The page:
Many things have been written about Chef Thomas Keller. Now that he has been elevated to being one of the top five or so chefs in the world, he has achieved a sort of God like status in our field.
Normally I might shake a finger at this kind of thing, primarily because often these chefs can fall seriously sort when it comes to mastering the art of being human.
Thomas Keller is a rare breed and it’s not because I believe the press and how humble he seems on paper. He is a rare breed, because I have seen him in interaction with his employee’s many times and I have always been impressed with how he treats them.
During my career I was fortunate to train with some of the top American chefs of my era. Although I learned many things, I also had to put up with a constant sense of being demeaned. These chefs often had egos bigger than the restaurants they worked in and the kitchens were either run by fear, or neglect, while we did all the work.
One afternoon while I was dining out in the patio at Bouchon with my oldest daughter is also a chef; Thomas Keller came walking down the street with one of his young protégés. The kid he was with couldn’t have been older than twenty one or so and while they were walking towards the restaurant a constant stream of people came up to great Thomas Keller. What I found so striking about the situation was that to a tee Thomas made a point of introducing the young man to whom ever he was speaking to.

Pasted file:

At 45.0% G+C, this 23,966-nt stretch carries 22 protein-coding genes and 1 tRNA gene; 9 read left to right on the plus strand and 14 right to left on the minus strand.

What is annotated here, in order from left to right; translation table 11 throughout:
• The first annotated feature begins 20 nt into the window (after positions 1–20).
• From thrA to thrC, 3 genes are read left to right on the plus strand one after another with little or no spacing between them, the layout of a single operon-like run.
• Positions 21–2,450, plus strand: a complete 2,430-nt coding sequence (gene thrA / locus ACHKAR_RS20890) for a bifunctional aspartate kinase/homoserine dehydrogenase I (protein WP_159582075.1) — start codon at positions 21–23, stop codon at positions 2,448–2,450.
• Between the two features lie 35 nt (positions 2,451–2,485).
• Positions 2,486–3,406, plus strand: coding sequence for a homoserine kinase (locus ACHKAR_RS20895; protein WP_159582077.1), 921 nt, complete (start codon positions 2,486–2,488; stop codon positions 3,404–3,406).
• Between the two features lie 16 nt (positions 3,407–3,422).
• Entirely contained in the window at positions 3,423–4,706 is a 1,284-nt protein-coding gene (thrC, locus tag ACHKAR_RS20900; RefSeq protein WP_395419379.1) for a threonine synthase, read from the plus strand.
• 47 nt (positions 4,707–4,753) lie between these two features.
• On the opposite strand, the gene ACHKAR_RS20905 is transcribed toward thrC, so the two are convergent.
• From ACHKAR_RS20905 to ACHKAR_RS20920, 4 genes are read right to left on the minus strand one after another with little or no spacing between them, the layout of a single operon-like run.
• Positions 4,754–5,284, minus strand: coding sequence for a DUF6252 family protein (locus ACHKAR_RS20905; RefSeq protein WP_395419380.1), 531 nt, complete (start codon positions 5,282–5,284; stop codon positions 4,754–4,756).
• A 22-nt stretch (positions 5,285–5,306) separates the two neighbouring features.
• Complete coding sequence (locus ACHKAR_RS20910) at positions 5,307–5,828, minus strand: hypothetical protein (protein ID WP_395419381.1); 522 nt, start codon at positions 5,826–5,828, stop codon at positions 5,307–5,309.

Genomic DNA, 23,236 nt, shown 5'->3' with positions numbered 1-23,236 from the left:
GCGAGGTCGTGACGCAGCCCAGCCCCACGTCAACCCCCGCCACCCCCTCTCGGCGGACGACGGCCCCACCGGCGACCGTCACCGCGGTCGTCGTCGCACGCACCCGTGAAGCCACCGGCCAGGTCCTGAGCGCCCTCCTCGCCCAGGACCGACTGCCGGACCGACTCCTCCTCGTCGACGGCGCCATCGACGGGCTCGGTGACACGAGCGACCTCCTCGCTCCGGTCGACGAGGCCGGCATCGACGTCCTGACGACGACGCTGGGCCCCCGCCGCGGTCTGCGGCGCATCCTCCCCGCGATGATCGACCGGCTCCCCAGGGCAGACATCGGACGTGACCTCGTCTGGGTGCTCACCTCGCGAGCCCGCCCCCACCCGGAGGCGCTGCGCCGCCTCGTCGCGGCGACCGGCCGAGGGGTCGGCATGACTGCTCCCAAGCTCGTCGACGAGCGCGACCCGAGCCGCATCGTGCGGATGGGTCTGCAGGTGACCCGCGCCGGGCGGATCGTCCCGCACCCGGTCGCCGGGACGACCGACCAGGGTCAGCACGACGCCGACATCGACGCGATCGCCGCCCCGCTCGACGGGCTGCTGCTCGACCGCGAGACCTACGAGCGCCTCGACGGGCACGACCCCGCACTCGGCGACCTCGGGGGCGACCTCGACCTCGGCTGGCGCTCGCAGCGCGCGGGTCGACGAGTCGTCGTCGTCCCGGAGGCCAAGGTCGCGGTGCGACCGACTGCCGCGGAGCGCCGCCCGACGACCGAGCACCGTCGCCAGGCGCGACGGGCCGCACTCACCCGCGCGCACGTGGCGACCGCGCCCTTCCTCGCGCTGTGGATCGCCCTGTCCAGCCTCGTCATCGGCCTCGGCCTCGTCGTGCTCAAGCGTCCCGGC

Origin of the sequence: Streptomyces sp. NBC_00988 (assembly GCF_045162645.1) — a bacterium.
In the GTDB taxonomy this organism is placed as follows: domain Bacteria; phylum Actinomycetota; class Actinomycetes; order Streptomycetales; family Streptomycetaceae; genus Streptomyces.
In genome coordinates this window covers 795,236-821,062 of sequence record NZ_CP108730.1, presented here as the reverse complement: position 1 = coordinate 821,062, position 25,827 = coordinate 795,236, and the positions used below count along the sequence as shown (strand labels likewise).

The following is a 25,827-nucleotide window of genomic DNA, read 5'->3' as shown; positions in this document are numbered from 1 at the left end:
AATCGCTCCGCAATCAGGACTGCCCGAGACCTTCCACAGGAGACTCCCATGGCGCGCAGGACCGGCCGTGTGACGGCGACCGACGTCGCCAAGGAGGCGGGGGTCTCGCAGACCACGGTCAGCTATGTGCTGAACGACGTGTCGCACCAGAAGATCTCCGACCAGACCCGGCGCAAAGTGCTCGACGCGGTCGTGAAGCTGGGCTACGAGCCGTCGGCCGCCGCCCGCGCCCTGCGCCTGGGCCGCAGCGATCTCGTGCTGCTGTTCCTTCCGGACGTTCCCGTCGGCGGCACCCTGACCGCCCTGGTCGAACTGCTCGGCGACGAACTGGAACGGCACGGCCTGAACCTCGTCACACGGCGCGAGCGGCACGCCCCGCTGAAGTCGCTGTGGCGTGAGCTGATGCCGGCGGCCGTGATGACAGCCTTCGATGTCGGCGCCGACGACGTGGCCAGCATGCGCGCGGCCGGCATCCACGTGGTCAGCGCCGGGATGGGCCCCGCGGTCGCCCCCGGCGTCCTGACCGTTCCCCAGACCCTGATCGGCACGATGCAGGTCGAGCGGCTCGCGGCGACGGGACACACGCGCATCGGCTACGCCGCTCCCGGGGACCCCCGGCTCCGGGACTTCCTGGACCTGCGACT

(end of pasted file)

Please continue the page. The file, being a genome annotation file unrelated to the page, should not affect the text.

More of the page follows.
I know this might sound like a small thing, but to me it was almost a revelation. Here was a man making an effort not only to include his guest in conversation, but to show him the values of common decency and respect. When I recalled my younger days I could not think of one personality I had worked with that would have done the same thing. In fact it would have been the opposite. They might have said something like “Oh, don’t mind him; he’s just some nobody slaving away in my kitchen”.
I have spent well over thirty years cooking and during those years I have worked myself almost to the bone trying to improve my skills. Regardless of whether you are beginning in this field or growing out of it, there should be plenty of respect allotted for the simple willingness to undertake the journey. People like Thomas Keller are good for our trade. He not only represents the epitome of excellence and professionalism in his craft, he also represents a model for compassionate leadership. His success I believe not only derives from his singular talents, but in large part for his ability to lead and inspire the people who work for him.
Because I live in the wine country of Northern California I am continually exposed to ex Keller employees. It’s getting boring to have to listen to constant praise of Thomas Keller all day long from people who worked with him.